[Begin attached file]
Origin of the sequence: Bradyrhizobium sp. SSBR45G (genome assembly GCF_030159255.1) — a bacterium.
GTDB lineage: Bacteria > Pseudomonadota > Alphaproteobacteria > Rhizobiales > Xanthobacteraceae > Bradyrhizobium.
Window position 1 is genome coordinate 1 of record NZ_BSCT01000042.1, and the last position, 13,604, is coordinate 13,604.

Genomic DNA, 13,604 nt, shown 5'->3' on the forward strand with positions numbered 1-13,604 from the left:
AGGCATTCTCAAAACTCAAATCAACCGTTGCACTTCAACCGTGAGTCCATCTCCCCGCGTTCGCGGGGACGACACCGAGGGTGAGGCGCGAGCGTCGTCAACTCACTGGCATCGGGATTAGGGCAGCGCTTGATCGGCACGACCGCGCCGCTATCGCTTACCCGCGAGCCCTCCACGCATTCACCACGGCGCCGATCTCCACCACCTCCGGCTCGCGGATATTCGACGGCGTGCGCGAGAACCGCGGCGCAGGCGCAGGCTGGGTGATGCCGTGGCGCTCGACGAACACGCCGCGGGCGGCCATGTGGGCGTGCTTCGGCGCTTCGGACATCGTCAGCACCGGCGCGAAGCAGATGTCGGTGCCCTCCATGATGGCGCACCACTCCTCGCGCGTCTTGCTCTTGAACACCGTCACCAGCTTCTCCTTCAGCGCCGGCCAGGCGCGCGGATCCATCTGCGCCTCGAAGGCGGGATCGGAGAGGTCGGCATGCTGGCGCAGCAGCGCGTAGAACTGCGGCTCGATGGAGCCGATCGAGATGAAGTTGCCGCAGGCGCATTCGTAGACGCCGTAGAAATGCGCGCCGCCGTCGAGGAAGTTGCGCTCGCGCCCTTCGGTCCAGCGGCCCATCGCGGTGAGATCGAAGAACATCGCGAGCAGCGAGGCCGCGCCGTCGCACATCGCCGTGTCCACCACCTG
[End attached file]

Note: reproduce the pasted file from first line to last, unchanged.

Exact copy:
Origin of the sequence: Bradyrhizobium sp. SSBR45G (genome assembly GCF_030159255.1) — a bacterium.
GTDB lineage: Bacteria > Pseudomonadota > Alphaproteobacteria > Rhizobiales > Xanthobacteraceae > Bradyrhizobium.
Window position 1 is genome coordinate 1 of record NZ_BSCT01000042.1, and the last position, 13,604, is coordinate 13,604.

Genomic DNA, 13,604 nt, shown 5'->3' on the forward strand with positions numbered 1-13,604 from the left:
AGGCATTCTCAAAACTCAAATCAACCGTTGCACTTCAACCGTGAGTCCATCTCCCCGCGTTCGCGGGGACGACACCGAGGGTGAGGCGCGAGCGTCGTCAACTCACTGGCATCGGGATTAGGGCAGCGCTTGATCGGCACGACCGCGCCGCTATCGCTTACCCGCGAGCCCTCCACGCATTCACCACGGCGCCGATCTCCACCACCTCCGGCTCGCGGATATTCGACGGCGTGCGCGAGAACCGCGGCGCAGGCGCAGGCTGGGTGATGCCGTGGCGCTCGACGAACACGCCGCGGGCGGCCATGTGGGCGTGCTTCGGCGCTTCGGACATCGTCAGCACCGGCGCGAAGCAGATGTCGGTGCCCTCCATGATGGCGCACCACTCCTCGCGCGTCTTGCTCTTGAACACCGTCACCAGCTTCTCCTTCAGCGCCGGCCAGGCGCGCGGATCCATCTGCGCCTCGAAGGCGGGATCGGAGAGGTCGGCATGCTGGCGCAGCAGCGCGTAGAACTGCGGCTCGATGGAGCCGATCGAGATGAAGTTGCCGCAGGCGCATTCGTAGACGCCGTAGAAATGCGCGCCGCCGTCGAGGAAGTTGCGCTCGCGCCCTTCGGTCCAGCGGCCCATCGCGGTGAGATCGAAGAACATCGCGAGCAGCGAGGCCGCGCCGTCGCACATCGCCGTGTCCACCACCTG